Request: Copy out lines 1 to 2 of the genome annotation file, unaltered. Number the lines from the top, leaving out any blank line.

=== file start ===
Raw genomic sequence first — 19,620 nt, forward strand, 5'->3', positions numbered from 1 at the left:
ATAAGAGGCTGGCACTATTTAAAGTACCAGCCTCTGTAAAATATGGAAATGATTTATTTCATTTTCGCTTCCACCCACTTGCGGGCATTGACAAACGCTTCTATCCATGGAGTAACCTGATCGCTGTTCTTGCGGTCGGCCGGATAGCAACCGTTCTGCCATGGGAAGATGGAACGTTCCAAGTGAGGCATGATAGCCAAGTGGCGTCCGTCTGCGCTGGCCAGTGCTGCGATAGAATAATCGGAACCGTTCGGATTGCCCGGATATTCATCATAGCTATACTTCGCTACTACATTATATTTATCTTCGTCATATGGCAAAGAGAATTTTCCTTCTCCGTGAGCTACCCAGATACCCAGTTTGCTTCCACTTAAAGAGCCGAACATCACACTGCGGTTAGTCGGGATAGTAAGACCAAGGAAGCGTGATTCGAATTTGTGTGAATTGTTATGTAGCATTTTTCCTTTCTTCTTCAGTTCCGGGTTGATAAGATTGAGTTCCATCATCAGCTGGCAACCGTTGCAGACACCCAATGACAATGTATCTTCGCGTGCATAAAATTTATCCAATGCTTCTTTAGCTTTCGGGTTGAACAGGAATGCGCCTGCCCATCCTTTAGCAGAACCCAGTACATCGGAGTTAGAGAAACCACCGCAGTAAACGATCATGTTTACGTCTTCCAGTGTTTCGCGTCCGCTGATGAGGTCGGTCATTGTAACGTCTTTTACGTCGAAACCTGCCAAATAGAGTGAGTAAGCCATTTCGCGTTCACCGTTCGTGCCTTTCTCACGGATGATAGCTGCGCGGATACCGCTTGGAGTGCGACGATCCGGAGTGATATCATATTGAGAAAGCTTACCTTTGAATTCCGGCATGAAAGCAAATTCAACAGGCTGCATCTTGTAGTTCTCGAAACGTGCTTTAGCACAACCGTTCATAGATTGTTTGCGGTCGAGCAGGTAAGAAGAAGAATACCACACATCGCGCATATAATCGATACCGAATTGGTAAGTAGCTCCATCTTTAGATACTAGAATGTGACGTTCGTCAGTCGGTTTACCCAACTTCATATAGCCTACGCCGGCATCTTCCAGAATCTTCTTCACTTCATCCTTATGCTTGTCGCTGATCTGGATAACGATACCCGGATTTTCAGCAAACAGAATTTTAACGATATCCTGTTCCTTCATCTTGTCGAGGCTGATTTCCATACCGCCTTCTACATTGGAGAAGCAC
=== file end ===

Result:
Raw genomic sequence first — 19,620 nt, forward strand, 5'->3', positions numbered from 1 at the left:
ATAAGAGGCTGGCACTATTTAAAGTACCAGCCTCTGTAAAATATGGAAATGATTTATTTCATTTTCGCTTCCACCCACTTGCGGGCATTGACAAACGCTTCTATCCATGGAGTAACCTGATCGCTGTTCTTGCGGTCGGCCGGATAGCAACCGTTCTGCCATGGGAAGATGGAACGTTCCAAGTGAGGCATGATAGCCAAGTGGCGTCCGTCTGCGCTGGCCAGTGCTGCGATAGAATAATCGGAACCGTTCGGATTGCCCGGATATTCATCATAGCTATACTTCGCTACTACATTATATTTATCTTCGTCATATGGCAAAGAGAATTTTCCTTCTCCGTGAGCTACCCAGATACCCAGTTTGCTTCCACTTAAAGAGCCGAACATCACACTGCGGTTAGTCGGGATAGTAAGACCAAGGAAGCGTGATTCGAATTTGTGTGAATTGTTATGTAGCATTTTTCCTTTCTTCTTCAGTTCCGGGTTGATAAGATTGAGTTCCATCATCAGCTGGCAACCGTTGCAGACACCCAATGACAATGTATCTTCGCGTGCATAAAATTTATCCAATGCTTCTTTAGCTTTCGGGTTGAACAGGAATGCGCCTGCCCATCCTTTAGCAGAACCCAGTACATCGGAGTTAGAGAAACCACCGCAGTAAACGATCATGTTTACGTCTTCCAGTGTTTCGCGTCCGCTGATGAGGTCGGTCATTGTAACGTCTTTTACGTCGAAACCTGCCAAATAGAGTGAGTAAGCCATTTCGCGTTCACCGTTCGTGCCTTTCTCACGGATGATAGCTGCGCGGATACCGCTTGGAGTGCGACGATCCGGAGTGATATCATATTGAGAAAGCTTACCTTTGAATTCCGGCATGAAAGCAAATTCAACAGGCTGCATCTTGTAGTTCTCGAAACGTGCTTTAGCACAACCGTTCATAGATTGTTTGCGGTCGAGCAGGTAAGAAGAAGAATACCACACATCGCGCATATAATCGATACCGAATTGGTAAGTAGCTCCATCTTTAGATACTAGAATGTGACGTTCGTCAGTCGGTTTACCCAACTTCATATAGCCTACGCCGGCATCTTCCAGAATCTTCTTCACTTCATCCTTATGCTTGTCGCTGATCTGGATAACGATACCCGGATTTTCAGCAAACAGAATTTTAACGATATCCTGTTCCTTCATCTTGTCGAGGCTGATTTCCATACCGCCTTCTACATTGGAGAAGCAC